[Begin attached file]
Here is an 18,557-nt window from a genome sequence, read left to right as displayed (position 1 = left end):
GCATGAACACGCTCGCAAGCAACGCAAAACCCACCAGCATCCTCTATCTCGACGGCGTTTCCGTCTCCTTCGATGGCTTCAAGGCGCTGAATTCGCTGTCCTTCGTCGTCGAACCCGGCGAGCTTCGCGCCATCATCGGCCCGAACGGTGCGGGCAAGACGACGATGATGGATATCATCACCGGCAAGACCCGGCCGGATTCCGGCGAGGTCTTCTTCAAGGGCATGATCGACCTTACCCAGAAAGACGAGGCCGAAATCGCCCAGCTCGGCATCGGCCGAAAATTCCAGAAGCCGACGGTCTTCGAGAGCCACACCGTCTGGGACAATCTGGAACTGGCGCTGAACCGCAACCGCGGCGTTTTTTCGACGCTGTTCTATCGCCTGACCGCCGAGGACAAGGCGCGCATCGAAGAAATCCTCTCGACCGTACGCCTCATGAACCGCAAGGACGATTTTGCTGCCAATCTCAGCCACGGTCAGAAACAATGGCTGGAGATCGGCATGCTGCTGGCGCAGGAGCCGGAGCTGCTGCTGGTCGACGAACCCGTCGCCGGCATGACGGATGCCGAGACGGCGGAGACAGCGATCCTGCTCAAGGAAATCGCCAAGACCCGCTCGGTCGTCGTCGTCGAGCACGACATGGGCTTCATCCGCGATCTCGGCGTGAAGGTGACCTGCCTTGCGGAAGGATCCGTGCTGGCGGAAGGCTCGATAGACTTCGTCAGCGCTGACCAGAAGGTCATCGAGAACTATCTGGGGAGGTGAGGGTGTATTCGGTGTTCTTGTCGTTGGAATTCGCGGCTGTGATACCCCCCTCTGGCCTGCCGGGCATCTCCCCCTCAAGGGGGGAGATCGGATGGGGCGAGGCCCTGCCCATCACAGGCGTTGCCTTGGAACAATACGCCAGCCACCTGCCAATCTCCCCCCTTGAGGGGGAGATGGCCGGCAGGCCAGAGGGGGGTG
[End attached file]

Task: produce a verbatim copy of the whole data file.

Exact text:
Here is an 18,557-nt window from a genome sequence, read left to right as displayed (position 1 = left end):
GCATGAACACGCTCGCAAGCAACGCAAAACCCACCAGCATCCTCTATCTCGACGGCGTTTCCGTCTCCTTCGATGGCTTCAAGGCGCTGAATTCGCTGTCCTTCGTCGTCGAACCCGGCGAGCTTCGCGCCATCATCGGCCCGAACGGTGCGGGCAAGACGACGATGATGGATATCATCACCGGCAAGACCCGGCCGGATTCCGGCGAGGTCTTCTTCAAGGGCATGATCGACCTTACCCAGAAAGACGAGGCCGAAATCGCCCAGCTCGGCATCGGCCGAAAATTCCAGAAGCCGACGGTCTTCGAGAGCCACACCGTCTGGGACAATCTGGAACTGGCGCTGAACCGCAACCGCGGCGTTTTTTCGACGCTGTTCTATCGCCTGACCGCCGAGGACAAGGCGCGCATCGAAGAAATCCTCTCGACCGTACGCCTCATGAACCGCAAGGACGATTTTGCTGCCAATCTCAGCCACGGTCAGAAACAATGGCTGGAGATCGGCATGCTGCTGGCGCAGGAGCCGGAGCTGCTGCTGGTCGACGAACCCGTCGCCGGCATGACGGATGCCGAGACGGCGGAGACAGCGATCCTGCTCAAGGAAATCGCCAAGACCCGCTCGGTCGTCGTCGTCGAGCACGACATGGGCTTCATCCGCGATCTCGGCGTGAAGGTGACCTGCCTTGCGGAAGGATCCGTGCTGGCGGAAGGCTCGATAGACTTCGTCAGCGCTGACCAGAAGGTCATCGAGAACTATCTGGGGAGGTGAGGGTGTATTCGGTGTTCTTGTCGTTGGAATTCGCGGCTGTGATACCCCCCTCTGGCCTGCCGGGCATCTCCCCCTCAAGGGGGGAGATCGGATGGGGCGAGGCCCTGCCCATCACAGGCGTTGCCTTGGAACAATACGCCAGCCACCTGCCAATCTCCCCCCTTGAGGGGGAGATGGCCGGCAGGCCAGAGGGGGGTG